The number of terminally ill people travelling from Britain to end their lives in a Swiss assisted suicide clinic has doubled in the past year.
In protest at what they see as Britain's outdated euthanasia laws, patients from the UK are flocking to the Dignitas clinic in Zurich where they are promised a dignified death.
Latest figures show 34 people have made the journey since January 2006 compared with an average of 14 a year between January 2003 and January 2006. In all, 76 Britons have been helped to take their own lives by drinking a mixture of barbiturates prepared by doctors at the clinic.
The trend will give added impetus to the campaign to change the law in Britain to give terminally ill patients the right to choose how and when they end their lives. Surveys show four out of five people in the UK would support a form of assisted suicide similar to that offered at the Dignitas clinic, but three attempts to change the law since 2003 have failed.
Dignitas was set up in 1998 by Ludwig Minelli, a Swiss human rights lawyer, to help people "live and die with dignity". The first known British patient to visit the clinic was Reginald Crew, a 74-year-old former car worker from Liverpool with motor neurone disease, who ended his life there in January in 2003. One unnamed Briton had gone there to die earlier. In Britain the penalty for assisting a suicide is up to 14 years in prison. Many relatives and friends who have travelled with terminally ill patients to Zurich have lived in fear of prosecution afterwards.
Rosie Brocklehurst, of Dignity in Dying, formerly the Voluntary Euthanasia Society, which campaigns for a change to the law in the UK, said: "It is appalling that the current law in the UK means that terminally ill British people who want to end their lives are being forced to travel to a strange country to do so. Their lives are being ended more prematurely than would otherwise be necessary because they have to be able to travel."
Sheila Soul-Gray, a university administrator from east London, made the journey with her family and ended her life at Dignitas last December. Aged 53, she had terminal colon cancer and viewed the opportunity of release from her suffering with "extraordinary relief", according to her husband, Martyn.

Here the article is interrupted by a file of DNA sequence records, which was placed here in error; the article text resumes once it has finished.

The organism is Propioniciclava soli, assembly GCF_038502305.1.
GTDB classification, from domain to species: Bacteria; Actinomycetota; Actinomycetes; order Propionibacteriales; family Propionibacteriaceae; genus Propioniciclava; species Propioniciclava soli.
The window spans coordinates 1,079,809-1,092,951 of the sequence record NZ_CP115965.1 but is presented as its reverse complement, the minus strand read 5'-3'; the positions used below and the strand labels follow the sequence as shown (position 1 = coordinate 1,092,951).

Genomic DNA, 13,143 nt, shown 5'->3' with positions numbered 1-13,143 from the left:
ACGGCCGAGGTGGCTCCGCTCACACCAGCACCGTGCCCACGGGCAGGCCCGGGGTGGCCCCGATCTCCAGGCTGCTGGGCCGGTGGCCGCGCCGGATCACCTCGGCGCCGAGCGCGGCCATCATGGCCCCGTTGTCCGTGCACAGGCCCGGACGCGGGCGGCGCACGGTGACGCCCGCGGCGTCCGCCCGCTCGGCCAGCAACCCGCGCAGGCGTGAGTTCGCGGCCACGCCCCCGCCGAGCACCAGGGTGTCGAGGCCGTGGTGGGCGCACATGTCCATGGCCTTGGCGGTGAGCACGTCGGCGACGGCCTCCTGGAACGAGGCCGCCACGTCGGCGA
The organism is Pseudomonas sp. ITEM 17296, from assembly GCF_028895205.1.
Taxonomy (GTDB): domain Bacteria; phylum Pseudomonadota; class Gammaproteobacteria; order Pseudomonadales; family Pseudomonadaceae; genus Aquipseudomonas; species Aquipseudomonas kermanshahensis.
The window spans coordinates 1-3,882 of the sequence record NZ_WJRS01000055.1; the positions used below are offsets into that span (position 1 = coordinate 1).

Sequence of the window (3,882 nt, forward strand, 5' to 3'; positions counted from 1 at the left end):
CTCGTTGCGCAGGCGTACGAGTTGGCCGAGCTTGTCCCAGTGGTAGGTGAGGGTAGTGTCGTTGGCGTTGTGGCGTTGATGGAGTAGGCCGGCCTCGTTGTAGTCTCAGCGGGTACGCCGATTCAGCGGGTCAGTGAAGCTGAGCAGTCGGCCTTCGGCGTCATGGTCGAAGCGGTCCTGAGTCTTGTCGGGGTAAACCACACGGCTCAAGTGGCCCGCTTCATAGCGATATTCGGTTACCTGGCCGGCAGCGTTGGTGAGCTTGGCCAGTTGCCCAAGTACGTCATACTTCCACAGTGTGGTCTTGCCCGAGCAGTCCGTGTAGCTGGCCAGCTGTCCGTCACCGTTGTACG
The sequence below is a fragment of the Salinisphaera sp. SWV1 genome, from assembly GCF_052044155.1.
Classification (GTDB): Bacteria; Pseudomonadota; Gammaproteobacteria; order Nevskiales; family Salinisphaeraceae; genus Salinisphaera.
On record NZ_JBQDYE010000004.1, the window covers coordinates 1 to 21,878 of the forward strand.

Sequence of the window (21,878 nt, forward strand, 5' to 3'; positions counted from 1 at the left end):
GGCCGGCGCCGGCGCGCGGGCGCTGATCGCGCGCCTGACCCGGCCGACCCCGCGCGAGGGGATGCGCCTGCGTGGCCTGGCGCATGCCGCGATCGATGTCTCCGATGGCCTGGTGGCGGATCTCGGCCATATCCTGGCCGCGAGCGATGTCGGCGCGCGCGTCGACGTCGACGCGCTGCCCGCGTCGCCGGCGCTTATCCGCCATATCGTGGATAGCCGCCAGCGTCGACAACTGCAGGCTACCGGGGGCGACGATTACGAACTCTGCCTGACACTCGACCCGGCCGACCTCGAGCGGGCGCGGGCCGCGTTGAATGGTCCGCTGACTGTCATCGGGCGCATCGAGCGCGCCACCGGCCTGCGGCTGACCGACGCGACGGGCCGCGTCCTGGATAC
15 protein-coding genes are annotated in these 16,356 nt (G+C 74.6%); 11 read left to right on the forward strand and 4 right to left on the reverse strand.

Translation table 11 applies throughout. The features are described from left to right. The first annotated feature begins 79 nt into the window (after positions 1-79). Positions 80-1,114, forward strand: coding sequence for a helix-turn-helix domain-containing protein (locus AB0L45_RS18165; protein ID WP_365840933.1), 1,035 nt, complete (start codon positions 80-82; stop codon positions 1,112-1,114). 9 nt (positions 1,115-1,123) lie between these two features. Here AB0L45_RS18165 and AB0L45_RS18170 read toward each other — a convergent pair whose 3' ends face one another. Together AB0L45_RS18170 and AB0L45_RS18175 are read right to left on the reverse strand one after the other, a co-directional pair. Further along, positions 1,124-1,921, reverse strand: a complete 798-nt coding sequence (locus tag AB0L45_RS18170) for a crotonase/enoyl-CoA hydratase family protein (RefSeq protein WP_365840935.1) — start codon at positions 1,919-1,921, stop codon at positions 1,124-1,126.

Mr Soul-Gray, a teacher, said: "I felt cross we had to make this difficult journey, in public. Sheila would have preferred to die at home in familiar surroundings with her things around her as we all would. That would have been by far the best. It should be an absolute human right."
The acceleration in the numbers of people going to Switzerland was revealed by Dignity in Dying, to mark the fifth anniversary this week (11 May) of the death of Diane Pretty, who campaigned for the right to euthanasia. She fought a two-year legal battle to win immunity from prosecution for her husband, Brian, should he help her to commit suicide.
Mrs Pretty had motor neurone disease, a degenerative condition which left her confined to a wheelchair and threatened to condemn her to a painful and distressing death. The Director of Public Prosecutions agreed that Mrs Pretty and her family were experiencing "terrible suffering" but refused to grant her immunity. Mrs Pretty appealed but lost her case before the Law Lords and, subsequently, in the European Court of Human Rights. She died in a hospice near her home two weeks after her case was thrown out. A spokeswoman for Dignity in Dying said Brian Pretty had been upset by the way some Christian groups had claimed she died a peaceful death. "The truth is that before she was heavily sedated [at the end] Diane had anything but a peaceful last few days and was in a great deal of pain," he said.